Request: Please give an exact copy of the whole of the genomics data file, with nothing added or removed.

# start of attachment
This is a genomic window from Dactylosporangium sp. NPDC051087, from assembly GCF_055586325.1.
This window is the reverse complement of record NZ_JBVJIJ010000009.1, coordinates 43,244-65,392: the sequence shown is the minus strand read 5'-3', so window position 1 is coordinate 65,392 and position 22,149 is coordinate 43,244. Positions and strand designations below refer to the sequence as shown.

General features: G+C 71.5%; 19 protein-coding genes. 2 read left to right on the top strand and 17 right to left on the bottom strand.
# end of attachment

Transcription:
This is a genomic window from Dactylosporangium sp. NPDC051087, from assembly GCF_055586325.1.
This window is the reverse complement of record NZ_JBVJIJ010000009.1, coordinates 43,244-65,392: the sequence shown is the minus strand read 5'-3', so window position 1 is coordinate 65,392 and position 22,149 is coordinate 43,244. Positions and strand designations below refer to the sequence as shown.

General features: G+C 71.5%; 19 protein-coding genes. 2 read left to right on the top strand and 17 right to left on the bottom strand.